Hepatitis A is an infectious disease of the liver caused by the hepatitis A virus (HAV). It is a common disease globally, with an estimated incidence of 1.5 million cases annually. HAV infection can be transmitted by eating food or drinking water contaminated with infected feces or by direct contact with infected people. Hepatitis A is considered a self-limiting disease, but can cause complications in severe forms.


Hepatitis A is widespread worldwide, with a higher incidence in areas with poor sanitation and in low- and middle-income countries. In industrialized countries, the prevalence of hepatitis A has decreased significantly due to the implementation of vaccination programs and hygiene standards. However, in low- and middle-income countries, where access to safe drinking water and sanitation is limited, hepatitis A remains a major public health problem. In these areas, the incidence of hepatitis A is higher in young children, but adults can also be affected.


HAV is a single-stranded RNA virus that multiplies in liver cells. HAV infection is initiated by eating food or drinking water contaminated with infected feces or by contact with infected people. The virus is present in infected stools and can remain infectious for several weeks in the environment. Once the virus reaches the intestine, it is absorbed by liver cells, where it multiplies and can cause liver damage. In general, the incubation period for hepatitis A is about 28 days.

Clinical manifestations

Symptoms of hepatitis A range from asymptomatic to severe forms. In mild and moderate forms, symptoms include fever, nausea, vomiting, diarrhea, fatigue, muscle aches and abdominal pain. In severe forms, symptoms include jaundice, liver pain, liver failure and sometimes hepatic encephalopathy. Severe forms of hepatitis A are rare and occur more commonly in older adults or those with pre-existing liver disease.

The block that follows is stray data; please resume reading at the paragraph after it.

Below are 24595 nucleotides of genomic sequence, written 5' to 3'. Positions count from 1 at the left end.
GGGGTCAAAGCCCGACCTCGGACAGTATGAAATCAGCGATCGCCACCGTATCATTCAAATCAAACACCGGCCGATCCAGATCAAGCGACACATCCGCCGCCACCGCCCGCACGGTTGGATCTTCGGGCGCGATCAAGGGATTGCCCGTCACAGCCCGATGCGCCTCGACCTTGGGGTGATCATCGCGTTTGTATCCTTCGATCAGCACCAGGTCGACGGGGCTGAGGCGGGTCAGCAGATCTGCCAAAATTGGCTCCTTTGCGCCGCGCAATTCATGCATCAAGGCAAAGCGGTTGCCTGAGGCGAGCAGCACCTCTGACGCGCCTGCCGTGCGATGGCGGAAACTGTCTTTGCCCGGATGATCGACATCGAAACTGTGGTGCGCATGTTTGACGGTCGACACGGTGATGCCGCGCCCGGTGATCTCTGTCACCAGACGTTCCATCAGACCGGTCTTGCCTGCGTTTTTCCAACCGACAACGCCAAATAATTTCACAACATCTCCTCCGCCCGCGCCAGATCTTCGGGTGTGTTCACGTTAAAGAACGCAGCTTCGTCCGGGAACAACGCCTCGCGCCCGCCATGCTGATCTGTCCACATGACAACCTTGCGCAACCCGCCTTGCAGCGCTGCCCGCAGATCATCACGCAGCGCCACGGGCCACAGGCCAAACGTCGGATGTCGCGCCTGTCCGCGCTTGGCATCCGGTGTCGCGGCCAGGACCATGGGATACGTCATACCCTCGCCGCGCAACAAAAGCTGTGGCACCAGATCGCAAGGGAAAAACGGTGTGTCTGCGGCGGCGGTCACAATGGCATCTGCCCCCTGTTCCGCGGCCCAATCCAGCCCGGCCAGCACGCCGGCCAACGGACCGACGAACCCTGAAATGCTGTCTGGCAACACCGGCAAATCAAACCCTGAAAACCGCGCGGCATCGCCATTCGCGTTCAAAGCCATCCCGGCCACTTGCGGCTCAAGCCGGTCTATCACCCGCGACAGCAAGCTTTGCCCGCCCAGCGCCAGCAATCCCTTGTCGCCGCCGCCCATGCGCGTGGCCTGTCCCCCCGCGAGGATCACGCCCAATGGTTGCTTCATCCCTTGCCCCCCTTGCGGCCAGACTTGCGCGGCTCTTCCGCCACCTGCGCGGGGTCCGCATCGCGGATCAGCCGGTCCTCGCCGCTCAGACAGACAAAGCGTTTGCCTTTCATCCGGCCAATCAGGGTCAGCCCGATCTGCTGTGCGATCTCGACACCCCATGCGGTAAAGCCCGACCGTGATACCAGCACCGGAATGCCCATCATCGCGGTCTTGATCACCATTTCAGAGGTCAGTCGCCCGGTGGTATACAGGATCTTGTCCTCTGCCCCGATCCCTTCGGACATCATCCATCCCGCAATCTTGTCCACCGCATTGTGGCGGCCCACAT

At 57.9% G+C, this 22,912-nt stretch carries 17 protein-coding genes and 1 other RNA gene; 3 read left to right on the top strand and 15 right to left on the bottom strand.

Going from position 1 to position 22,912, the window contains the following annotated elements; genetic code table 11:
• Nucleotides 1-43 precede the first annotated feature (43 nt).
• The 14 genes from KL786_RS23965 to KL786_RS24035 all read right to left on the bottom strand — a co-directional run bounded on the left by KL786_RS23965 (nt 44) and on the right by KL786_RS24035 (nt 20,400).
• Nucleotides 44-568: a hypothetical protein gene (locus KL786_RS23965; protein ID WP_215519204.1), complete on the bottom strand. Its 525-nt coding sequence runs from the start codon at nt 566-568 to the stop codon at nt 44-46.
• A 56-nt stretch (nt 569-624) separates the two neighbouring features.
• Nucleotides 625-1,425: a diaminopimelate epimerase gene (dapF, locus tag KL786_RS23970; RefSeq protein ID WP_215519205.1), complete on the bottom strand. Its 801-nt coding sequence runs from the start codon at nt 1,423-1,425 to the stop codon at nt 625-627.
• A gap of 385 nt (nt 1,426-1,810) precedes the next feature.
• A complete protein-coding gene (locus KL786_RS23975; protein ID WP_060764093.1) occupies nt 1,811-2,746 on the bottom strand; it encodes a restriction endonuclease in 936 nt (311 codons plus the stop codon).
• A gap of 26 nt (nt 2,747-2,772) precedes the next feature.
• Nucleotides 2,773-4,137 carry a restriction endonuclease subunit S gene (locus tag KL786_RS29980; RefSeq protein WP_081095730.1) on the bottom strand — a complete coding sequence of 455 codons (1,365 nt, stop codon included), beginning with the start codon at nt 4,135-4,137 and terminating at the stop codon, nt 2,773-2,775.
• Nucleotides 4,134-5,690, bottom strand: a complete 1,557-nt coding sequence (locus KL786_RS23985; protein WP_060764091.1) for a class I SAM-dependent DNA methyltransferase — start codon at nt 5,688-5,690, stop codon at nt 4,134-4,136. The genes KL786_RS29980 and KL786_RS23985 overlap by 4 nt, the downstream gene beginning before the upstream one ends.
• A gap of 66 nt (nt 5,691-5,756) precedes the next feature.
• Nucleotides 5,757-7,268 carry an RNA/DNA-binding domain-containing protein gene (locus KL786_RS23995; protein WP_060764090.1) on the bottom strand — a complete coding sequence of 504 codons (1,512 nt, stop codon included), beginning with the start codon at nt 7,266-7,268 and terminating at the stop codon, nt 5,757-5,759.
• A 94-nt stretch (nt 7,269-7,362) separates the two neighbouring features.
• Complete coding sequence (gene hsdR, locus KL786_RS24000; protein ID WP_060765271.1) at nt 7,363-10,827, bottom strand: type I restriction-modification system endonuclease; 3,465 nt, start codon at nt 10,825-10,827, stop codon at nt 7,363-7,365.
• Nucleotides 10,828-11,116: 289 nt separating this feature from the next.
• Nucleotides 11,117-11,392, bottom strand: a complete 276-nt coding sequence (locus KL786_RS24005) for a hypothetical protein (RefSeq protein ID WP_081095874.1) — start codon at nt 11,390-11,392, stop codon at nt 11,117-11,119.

Diagnosis and treatment

Hepatitis A is diagnosed by blood tests, which detect the presence of antibodies against HAV. In mild and moderate forms, treatment consists of bed rest, adequate hydration and avoidance of alcohol and hepatotoxic drugs. In severe forms, hospitalization and supportive treatment such as blood transfusions and medication may be required to prevent complications.

Hepatitis A is popularly known as “dirty hands disease” precisely because of its mode of transmission.

Inoculation with hepatitis A virus occurs through contact with any surface or object that has been contaminated.

Hepatitis A virus is the most common cause of acute viral hepatitis and mostly affects children and young adults.

It is estimated that, globally, more than half of the population comes into contact with hepatitis A virus at least once in their lifetime.

The route of transmission is predominantly fecal-oral, through faecalis contaminated food and water, so maintaining strict personal hygiene is the solution available to all to prevent infection.

Characteristics of hepatitis A

  • It is a mild form of hepatitis, which is curable in most patients

  • Hepatitis A vaccine is available

  • It does not become chronic or heal with sequelae